Baby Shampoo Boycott

November 1, 2011 by staff 

Baby Shampoo Boycott, Two chemicals considered harmful to babies stay in baby shampoo Johnson & Johnson has sold in the U.S. and other countries, although the company already has a version without them, according to an international coalition of health groups and the environment.

Now, the coalition is urging consumers to boycott products Johnson & Johnson baby until the company agrees to remove chemicals from baby products sold around the world, including China and the United Kingdom

The Campaign for Safe Cosmetics, without success, has urging the world’s largest health care for 2 1 / 2 years to eliminate possible traces of cancer-causing chemicals – dioxane and a substance called quaternium-15, which releases formaldehyde – from Johnson’s baby shampoo, a product of its signature.

Johnson & Johnson has said that is the reduction or phasing out of chemicals.

“Johnson & Johnson can clearly safer baby shampoo in all markets around the world, but it is doing,” said Lisa Archer, director of the Campaign for Safe Cosmetics.

New campaign report, “Baby Tub is still toxic,” is set to be released on Tuesday, when the group was the launch of the boycott through its Web site,

The updated report was based on a review of the ingredients label baby products Johnson & Johnson in 13 countries.

On Monday, the campaign sent a letter to Johnson & Johnson, signed by about 25 environmental groups, doctors and others who represent some 3.5 million people in the U.S. and elsewhere. It urges the company to publicly commit 15 November to the elimination of all chemical products care staff worldwide.

In response, Johnson & Johnson, said in a statement that the release of formaldehyde condoms are safe and approved by regulators in the U.S. and other countries, but is its phasing out baby products. He said he also is the reformulation of baby products to reduce the level of dioxane below detectable levels. But did not say whether or respond to the demands of the campaign total.

The letter, addressed to CEO William Weldon, was signed by groups like the Breast Cancer Fund, Environmental Working Group, Friends of the Earth, American Nurses Association, Physicians for Social Responsibility and Green America.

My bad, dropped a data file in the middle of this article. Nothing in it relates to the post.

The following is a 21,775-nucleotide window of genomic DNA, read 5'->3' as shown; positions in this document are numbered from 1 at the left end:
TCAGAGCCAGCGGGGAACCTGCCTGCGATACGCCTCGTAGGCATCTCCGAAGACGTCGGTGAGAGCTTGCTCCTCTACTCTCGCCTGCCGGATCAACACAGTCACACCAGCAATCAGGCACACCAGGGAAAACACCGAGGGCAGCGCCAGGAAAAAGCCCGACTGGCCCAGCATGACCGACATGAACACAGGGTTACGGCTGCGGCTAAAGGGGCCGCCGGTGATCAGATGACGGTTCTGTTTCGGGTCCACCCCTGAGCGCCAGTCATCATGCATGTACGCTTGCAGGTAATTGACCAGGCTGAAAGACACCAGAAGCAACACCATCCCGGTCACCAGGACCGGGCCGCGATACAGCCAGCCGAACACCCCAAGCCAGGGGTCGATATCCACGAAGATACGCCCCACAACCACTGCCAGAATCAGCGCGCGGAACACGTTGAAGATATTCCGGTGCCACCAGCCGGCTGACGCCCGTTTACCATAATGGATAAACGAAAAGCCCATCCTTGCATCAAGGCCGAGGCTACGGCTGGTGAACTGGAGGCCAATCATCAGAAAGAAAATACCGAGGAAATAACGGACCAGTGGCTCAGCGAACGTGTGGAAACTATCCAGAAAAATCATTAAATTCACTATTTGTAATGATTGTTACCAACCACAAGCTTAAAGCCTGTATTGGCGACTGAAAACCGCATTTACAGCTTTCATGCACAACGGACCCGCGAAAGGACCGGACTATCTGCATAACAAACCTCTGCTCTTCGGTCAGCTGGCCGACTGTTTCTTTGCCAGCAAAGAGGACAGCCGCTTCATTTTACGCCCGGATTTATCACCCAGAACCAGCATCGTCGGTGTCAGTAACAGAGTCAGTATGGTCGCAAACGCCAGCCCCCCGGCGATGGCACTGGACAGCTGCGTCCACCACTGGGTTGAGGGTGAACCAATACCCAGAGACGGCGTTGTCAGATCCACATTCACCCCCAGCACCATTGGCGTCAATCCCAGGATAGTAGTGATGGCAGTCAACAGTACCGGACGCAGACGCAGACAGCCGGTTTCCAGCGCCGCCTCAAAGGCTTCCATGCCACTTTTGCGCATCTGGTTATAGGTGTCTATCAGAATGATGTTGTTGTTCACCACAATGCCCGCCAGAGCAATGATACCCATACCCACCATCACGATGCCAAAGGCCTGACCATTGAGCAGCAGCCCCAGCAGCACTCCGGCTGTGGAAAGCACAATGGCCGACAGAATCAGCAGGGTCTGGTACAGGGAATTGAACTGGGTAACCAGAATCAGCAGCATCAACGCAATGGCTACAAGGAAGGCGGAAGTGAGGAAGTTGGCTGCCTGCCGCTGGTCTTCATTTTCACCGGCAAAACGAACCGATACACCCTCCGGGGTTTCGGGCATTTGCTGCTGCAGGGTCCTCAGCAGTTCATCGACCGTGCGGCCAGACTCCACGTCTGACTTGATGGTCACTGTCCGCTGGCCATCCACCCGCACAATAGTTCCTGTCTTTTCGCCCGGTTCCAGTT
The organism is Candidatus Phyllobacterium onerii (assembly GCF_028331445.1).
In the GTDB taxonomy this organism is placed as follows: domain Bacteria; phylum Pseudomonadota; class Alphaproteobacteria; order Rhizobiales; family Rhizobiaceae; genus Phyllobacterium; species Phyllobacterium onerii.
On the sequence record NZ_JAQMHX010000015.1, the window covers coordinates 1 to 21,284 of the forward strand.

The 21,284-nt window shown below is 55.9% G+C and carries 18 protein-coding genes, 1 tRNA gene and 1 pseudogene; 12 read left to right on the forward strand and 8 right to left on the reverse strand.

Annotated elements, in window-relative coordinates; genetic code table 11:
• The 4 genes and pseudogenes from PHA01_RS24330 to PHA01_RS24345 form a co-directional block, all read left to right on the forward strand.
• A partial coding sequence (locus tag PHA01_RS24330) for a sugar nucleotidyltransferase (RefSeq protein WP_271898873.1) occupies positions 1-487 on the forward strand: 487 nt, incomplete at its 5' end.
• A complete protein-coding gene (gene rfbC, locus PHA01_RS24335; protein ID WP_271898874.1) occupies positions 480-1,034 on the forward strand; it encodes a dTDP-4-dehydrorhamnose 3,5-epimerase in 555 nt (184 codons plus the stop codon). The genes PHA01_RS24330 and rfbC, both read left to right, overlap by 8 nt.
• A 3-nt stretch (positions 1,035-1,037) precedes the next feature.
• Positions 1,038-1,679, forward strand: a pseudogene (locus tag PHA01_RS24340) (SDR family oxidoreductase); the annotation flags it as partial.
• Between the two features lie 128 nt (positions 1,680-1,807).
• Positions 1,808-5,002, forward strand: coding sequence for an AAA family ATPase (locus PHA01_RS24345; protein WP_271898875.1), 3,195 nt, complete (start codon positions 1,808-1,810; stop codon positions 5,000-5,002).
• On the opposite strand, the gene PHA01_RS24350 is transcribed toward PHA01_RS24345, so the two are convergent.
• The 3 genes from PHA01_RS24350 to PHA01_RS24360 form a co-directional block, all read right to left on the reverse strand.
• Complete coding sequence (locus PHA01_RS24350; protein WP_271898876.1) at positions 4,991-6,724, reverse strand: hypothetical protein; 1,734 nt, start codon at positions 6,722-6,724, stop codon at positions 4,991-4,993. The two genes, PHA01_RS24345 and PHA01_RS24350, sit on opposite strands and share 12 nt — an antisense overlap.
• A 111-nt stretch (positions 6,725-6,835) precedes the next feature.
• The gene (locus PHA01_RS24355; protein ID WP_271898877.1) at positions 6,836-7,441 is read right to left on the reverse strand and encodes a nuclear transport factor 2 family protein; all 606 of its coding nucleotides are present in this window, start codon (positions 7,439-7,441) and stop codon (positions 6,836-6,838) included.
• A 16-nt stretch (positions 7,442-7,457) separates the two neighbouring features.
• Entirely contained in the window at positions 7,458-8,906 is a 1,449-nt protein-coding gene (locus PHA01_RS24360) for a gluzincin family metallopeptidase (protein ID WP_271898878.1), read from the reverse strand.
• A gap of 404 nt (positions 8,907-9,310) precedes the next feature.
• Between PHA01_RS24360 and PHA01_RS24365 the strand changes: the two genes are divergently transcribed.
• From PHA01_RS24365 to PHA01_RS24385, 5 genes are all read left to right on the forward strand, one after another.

According to the report, obtained by The Associated Press, one of the suspected chemicals, Quaternium-15, is a preservative that kills bacteria by releasing formaldehyde. Formaldehyde, used as a disinfectant and embalming fluid, was declared a known human carcinogen in June by the National Toxicology Program. Formaldehyde is also a skin, eye and respiratory irritation.

Quaternium-15 is still an ingredient in baby shampoo Johnson & Johnson sells in the U.S., Canada, China, Indonesia and Australia, but the investigation of the campaign this summer have not found the same product sold in at least eight other countries from the UK and Denmark to Japan and South Africa.

The second chemical, 1,4-dioxane is considered a probable carcinogen. It is a byproduct of a process for the manufacture of chemical products more soluble and softer on the skin.

The campaign of May 2009 report, called “No more toxic bath,” said that studies conducted by an independent laboratory hired Analytical Sciences LLC, found that 1,4-dioxane is contained in Johnson baby shampoo & Johnson, washing baby oatmeal, Soap moisture care for babies and Aveeno Baby Soothing Relief Creamy Wash

According to the report, the company has launched a baby shampoo Johnson called Naturals, which sells in the U.S., which does not include 1.4-dioxane. However, the original Johnson baby shampoo, which costs about half, has been reformulated for the U.S. market, according to the campaign.

Analytical Sciences tested several samples of J & J baby products from the U.S. the first report finding low levels of chemicals. After that, according to Archer, consumer groups in South Africa, Sweden and Japan in contact with your group to take into account that quaternium-15 was not being used in products in their countries.

Archer said some of the countries where the products contain no harsh chemicals they had bans in personal care products, but not others.

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